of the lecture. Please note that any student signing the roll for another student who is absent from
class will be dropped from the course. Random checks of the signed roll will be made periodically.
Any student who has a signature on the roll but is not present when the name is called will also be
dropped.
SCHOLASTIC INTEGRITY:
As members of a community dedicated to Honesty, Integrity and Respect, students are reminded
that those who engage in scholastic dishonesty are subject to disciplinary penalties, including the
possibility of failure in the course and expulsion from the University. Scholastic dishonesty includes
but is not limited to: cheating, plagiarism, and collusion; submission for credit of any work or
materials that are attributable in whole or in part to another person; taking an examination for
another person; any act designed to give unfair advantage to a student; or the attempt to commit
such acts. Since scholastic dishonesty harms the individual, all students and the integrity of the
University, policies on scholastic dishonesty will be strictly enforced (Board of Regents Rules and
Regulations and UTRGV Academic Integrity Guidelines). All scholastic dishonesty incidents will be
reported to the Dean of Students.
SEXUAL HARASSMENT, DISCRIMINATION, and VIOLENCE:
In accordance with UT System regulations, your instructor is a “responsible employee” for
reporting purposes under Title IX regulations and so must report any instance, occurring during a
student’s time in college, of sexual assault, stalking, dating violence, domestic violence, or sexual
harassment about which she/he becomes aware during this course through writing, discussion, or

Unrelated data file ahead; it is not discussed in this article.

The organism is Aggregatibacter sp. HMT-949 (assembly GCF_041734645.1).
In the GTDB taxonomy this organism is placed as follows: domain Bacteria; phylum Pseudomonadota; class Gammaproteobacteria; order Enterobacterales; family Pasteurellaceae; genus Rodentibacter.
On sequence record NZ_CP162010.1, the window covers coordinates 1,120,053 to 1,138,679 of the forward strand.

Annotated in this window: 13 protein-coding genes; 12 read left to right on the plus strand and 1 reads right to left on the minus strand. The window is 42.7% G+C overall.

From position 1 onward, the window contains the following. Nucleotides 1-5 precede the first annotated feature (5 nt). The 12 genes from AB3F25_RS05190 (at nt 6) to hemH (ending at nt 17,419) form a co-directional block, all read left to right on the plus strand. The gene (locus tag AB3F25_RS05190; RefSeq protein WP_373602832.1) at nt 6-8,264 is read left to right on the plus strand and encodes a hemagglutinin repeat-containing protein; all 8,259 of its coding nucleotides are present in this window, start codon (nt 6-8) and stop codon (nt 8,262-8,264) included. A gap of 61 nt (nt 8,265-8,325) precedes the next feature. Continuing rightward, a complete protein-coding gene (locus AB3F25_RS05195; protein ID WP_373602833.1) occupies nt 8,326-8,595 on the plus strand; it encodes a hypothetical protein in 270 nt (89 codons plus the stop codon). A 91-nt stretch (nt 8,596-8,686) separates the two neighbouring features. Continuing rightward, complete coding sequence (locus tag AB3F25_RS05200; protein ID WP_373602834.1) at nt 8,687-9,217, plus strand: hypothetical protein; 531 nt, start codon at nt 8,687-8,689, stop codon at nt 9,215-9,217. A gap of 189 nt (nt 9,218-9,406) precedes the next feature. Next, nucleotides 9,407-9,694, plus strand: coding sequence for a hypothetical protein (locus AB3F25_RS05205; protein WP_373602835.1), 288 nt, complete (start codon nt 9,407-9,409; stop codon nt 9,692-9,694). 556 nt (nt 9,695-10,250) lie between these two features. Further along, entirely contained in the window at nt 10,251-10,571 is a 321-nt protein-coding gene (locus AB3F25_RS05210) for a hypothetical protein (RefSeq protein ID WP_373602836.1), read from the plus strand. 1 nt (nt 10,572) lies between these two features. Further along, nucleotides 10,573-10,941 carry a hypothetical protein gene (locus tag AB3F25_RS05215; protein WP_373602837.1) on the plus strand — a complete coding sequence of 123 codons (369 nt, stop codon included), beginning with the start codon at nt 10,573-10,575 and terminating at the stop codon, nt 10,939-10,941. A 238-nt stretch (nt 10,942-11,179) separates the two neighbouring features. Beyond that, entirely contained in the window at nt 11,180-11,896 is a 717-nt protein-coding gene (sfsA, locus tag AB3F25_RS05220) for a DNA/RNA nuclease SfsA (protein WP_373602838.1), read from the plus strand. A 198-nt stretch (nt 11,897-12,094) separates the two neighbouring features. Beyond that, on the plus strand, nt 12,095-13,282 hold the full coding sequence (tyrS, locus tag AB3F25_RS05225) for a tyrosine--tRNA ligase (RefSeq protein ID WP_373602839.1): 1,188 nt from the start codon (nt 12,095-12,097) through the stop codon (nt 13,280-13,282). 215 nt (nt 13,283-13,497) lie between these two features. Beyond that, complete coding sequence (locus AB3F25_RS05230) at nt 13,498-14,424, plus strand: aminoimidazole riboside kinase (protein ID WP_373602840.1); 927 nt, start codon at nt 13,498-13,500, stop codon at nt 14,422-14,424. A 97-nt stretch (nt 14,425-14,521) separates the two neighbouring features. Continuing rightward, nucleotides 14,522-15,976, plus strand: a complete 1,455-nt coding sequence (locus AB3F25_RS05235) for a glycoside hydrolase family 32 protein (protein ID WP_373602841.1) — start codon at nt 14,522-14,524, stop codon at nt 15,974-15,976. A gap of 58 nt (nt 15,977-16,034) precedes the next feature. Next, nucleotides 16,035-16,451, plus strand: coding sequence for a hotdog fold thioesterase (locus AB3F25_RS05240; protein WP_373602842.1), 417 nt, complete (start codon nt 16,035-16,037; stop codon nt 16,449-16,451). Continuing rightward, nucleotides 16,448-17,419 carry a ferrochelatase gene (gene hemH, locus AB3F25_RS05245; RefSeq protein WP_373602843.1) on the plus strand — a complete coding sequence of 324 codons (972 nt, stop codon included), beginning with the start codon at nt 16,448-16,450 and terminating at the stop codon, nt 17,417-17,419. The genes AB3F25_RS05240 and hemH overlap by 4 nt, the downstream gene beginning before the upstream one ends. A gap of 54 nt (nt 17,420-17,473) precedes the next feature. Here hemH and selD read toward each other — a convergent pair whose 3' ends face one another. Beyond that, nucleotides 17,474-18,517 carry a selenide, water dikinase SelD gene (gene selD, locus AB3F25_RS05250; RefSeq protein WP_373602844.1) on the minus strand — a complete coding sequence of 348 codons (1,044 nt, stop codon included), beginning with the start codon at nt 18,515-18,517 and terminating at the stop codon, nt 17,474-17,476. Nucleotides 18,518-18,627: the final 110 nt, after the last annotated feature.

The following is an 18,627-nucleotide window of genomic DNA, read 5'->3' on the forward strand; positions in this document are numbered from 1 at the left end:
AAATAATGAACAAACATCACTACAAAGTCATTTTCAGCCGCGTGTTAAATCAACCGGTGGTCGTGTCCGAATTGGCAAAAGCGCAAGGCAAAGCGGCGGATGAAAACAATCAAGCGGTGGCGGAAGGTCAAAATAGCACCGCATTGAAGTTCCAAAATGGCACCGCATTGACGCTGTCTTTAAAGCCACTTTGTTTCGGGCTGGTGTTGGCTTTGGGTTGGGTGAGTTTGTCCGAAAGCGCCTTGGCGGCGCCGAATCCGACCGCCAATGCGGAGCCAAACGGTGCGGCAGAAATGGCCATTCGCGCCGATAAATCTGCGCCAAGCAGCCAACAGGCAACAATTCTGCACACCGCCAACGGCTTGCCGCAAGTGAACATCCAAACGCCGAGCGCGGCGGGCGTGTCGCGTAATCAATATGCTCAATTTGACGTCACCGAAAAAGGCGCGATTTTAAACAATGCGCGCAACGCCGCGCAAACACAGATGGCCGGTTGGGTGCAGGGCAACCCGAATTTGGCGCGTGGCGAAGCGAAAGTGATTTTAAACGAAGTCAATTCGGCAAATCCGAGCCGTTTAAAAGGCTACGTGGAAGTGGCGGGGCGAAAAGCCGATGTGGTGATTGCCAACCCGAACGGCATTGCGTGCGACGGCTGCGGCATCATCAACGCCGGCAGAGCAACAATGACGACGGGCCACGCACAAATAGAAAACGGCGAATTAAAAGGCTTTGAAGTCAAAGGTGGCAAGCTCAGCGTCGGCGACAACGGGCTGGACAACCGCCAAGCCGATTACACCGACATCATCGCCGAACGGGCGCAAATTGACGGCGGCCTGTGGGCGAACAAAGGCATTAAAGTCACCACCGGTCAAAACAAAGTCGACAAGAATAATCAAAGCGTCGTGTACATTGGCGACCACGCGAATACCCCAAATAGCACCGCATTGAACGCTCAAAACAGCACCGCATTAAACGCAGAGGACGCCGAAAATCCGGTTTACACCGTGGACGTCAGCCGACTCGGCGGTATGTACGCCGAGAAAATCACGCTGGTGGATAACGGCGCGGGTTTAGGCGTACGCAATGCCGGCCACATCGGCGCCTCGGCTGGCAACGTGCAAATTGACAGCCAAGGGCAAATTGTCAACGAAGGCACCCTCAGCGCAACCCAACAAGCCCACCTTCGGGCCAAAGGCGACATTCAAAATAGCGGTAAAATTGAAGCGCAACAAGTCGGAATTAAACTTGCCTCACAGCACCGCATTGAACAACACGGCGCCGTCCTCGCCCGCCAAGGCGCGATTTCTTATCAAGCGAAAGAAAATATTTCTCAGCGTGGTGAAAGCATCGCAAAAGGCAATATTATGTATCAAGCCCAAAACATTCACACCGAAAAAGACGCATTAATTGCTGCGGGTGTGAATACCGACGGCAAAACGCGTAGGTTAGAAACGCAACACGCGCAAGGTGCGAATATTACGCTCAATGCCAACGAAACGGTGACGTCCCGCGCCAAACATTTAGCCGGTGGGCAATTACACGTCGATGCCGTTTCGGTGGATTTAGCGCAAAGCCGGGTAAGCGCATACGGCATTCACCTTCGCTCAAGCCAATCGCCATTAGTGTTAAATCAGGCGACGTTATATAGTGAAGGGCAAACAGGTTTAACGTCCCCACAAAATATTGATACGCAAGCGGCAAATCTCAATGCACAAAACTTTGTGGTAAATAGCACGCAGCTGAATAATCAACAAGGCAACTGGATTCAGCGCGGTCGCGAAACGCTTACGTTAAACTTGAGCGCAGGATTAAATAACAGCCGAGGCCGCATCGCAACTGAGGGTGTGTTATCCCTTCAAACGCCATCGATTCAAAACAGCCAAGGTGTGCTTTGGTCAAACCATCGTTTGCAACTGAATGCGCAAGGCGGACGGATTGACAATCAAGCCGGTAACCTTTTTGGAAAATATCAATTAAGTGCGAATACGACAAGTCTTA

personal disclosure. More information can be found at www.utrgv.edu/equity, including
confidential resources available on campus. The faculty and staff of UTRGV actively strive to
provide a learning, working, and living environment that promotes personal integrity, civility, and
mutual respect in an environment free from sexual misconduct and discrimination.
COURSE DROPS:
According to UTRGV policy, students may drop any class without penalty earning a grade of DR
until the official drop date. Following that date, students must be assigned a letter grade and can no
longer drop the class. Students considering dropping the class should be aware of the “3-peat rule”
and the “6-drop” rule so they can recognize how dropped classes may affect their academic success.
The 6-drop rule refers to Texas law that dictates that undergraduate students may not drop more
than six courses during their undergraduate career. Courses dropped at other Texas public higher
education institutions will count toward the six-course drop limit. The 3-peat rule refers to
additional fees charged to students who take the same class for the third time.
STUDENT SERVICES:
Students who demonstrate financial need have a variety of options when it comes to paying for
college costs, such as scholarships, grants, loans and work-study. Students should visit the Students
Services Center (U Central) for additional information. U Central is located in BMAIN 1.100
(Brownsville) or ESSBL 1.145 (Edinburg) or can be reached by email ([email protected]) or
telephone: (888) 882-4026. In addition to financial aid, U Central can assist students with
registration and admissions.
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Students seeking academic help in their studies can use university resources in addition to an
instructor’s office hours. University Resources include the Learning Center, Writing Center,
Advising Center and Career Center. The centers provide services such as tutoring, writing help,
critical thinking, study skills, degree planning, and student employment. Locations are:
 Learning center:
BSTUN 2.10 (Brownsville) or ELCTR 100 (Edinburg)
 Writing center:
BLIBR 3.206 (Brownsville) or ESTAC 3.119 (Edinburg)
 Advising center:
BMAIN 1.400 (Brownsville) or ESWKH 101 (Edinburg)
 Career center:
BCRTZ 129 (Brownsville) or ESSBL 2.101 (Edinburg)